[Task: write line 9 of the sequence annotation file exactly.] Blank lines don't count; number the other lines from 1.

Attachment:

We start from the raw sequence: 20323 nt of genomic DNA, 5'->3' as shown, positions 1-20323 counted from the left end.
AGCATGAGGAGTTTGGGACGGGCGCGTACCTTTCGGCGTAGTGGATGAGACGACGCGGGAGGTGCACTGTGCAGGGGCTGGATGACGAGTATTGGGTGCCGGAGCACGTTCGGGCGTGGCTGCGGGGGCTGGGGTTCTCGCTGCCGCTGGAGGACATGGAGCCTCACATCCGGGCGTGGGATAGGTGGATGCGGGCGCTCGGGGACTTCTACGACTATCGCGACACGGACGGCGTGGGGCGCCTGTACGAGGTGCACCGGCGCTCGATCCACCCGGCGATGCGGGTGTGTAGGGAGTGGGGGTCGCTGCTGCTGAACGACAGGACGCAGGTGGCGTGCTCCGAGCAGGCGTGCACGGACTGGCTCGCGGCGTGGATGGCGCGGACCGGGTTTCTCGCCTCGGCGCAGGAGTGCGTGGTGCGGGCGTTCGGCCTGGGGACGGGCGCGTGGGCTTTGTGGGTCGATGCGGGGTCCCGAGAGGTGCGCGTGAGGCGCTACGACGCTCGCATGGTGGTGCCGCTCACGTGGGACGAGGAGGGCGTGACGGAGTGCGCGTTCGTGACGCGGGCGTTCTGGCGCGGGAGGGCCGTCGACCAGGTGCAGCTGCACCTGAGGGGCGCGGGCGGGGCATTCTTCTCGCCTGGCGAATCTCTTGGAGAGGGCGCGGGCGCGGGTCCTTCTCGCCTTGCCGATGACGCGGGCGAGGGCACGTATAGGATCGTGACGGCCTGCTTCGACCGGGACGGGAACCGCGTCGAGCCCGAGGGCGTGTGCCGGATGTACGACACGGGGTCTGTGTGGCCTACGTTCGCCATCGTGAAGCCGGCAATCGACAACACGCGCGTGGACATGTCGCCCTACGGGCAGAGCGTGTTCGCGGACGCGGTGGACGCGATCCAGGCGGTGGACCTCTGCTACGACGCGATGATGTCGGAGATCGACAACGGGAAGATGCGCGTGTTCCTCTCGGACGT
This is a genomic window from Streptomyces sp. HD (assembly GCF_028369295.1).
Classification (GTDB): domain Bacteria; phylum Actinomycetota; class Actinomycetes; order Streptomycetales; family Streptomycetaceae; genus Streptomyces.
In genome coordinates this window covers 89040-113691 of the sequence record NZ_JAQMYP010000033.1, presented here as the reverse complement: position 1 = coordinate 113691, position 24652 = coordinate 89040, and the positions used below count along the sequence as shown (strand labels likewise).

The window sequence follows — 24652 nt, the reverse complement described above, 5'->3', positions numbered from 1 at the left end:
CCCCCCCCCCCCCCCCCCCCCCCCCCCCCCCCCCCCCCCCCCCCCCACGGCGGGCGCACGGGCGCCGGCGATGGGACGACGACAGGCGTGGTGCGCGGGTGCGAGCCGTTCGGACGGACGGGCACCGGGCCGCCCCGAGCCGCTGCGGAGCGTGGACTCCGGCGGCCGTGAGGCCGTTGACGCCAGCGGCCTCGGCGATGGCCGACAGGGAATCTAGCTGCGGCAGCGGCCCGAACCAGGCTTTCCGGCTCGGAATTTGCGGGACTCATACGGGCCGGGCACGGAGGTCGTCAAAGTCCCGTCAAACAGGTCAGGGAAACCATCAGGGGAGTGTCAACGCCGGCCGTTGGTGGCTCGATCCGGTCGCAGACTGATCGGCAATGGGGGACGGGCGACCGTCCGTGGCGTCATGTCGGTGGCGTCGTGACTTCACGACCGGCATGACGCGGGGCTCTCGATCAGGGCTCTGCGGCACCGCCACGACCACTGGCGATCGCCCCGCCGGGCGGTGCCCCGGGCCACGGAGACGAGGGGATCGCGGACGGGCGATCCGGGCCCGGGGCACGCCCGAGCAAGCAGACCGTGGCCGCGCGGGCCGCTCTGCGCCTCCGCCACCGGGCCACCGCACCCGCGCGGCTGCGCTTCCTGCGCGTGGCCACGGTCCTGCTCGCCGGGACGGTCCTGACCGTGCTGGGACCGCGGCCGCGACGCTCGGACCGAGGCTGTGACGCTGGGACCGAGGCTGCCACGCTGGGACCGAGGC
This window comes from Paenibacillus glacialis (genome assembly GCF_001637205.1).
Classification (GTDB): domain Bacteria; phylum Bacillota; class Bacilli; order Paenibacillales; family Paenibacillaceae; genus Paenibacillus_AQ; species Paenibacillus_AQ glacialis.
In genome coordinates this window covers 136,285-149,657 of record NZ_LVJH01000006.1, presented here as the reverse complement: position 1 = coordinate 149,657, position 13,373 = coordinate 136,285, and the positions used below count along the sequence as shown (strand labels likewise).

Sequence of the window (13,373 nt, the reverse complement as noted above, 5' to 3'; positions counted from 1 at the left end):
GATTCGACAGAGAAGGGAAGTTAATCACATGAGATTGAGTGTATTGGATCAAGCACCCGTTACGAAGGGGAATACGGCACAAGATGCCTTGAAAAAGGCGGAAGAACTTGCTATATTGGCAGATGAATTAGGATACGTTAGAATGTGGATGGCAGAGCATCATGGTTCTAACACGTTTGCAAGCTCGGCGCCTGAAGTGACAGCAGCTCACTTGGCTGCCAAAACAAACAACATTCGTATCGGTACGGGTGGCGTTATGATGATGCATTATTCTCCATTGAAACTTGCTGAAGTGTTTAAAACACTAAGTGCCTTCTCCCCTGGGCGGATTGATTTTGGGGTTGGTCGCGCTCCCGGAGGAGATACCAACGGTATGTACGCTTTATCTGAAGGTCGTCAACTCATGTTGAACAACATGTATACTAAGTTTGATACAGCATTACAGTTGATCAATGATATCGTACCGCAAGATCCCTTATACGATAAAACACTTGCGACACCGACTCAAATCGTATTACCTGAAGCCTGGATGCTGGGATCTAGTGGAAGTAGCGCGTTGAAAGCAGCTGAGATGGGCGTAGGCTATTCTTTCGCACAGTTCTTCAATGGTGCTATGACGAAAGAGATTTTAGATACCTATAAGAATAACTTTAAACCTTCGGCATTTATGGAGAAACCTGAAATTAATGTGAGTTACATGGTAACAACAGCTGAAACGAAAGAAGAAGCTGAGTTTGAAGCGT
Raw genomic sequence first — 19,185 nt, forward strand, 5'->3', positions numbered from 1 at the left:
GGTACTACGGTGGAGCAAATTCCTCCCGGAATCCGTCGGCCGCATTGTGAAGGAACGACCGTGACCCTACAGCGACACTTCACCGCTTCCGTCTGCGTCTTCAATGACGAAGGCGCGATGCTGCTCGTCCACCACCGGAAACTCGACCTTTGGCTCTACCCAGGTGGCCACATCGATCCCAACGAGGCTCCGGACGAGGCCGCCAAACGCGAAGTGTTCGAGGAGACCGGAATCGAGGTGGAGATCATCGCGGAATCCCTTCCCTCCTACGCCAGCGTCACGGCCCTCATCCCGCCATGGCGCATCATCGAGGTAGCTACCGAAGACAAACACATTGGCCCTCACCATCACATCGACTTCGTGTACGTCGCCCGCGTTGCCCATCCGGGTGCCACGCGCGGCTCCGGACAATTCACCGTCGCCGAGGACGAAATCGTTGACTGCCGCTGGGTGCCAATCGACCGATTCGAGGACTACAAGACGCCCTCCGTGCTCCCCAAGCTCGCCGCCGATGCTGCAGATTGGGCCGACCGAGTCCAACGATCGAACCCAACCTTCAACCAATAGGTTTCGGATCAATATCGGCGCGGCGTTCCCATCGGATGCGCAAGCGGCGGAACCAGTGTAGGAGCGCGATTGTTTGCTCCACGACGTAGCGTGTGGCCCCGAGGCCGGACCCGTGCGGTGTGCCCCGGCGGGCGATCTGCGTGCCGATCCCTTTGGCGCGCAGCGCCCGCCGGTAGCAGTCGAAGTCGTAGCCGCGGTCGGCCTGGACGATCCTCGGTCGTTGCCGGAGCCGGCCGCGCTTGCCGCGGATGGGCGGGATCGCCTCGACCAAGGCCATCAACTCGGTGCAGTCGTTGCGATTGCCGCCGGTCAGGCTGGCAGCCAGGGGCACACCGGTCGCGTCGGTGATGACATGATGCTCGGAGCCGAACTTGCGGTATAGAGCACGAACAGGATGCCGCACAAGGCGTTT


Classification (GTDB): domain Bacteria; phylum Bacillota; class Bacilli; order Paenibacillales; family Paenibacillaceae; genus Paenibacillus_AQ; species Paenibacillus_AQ glacialis.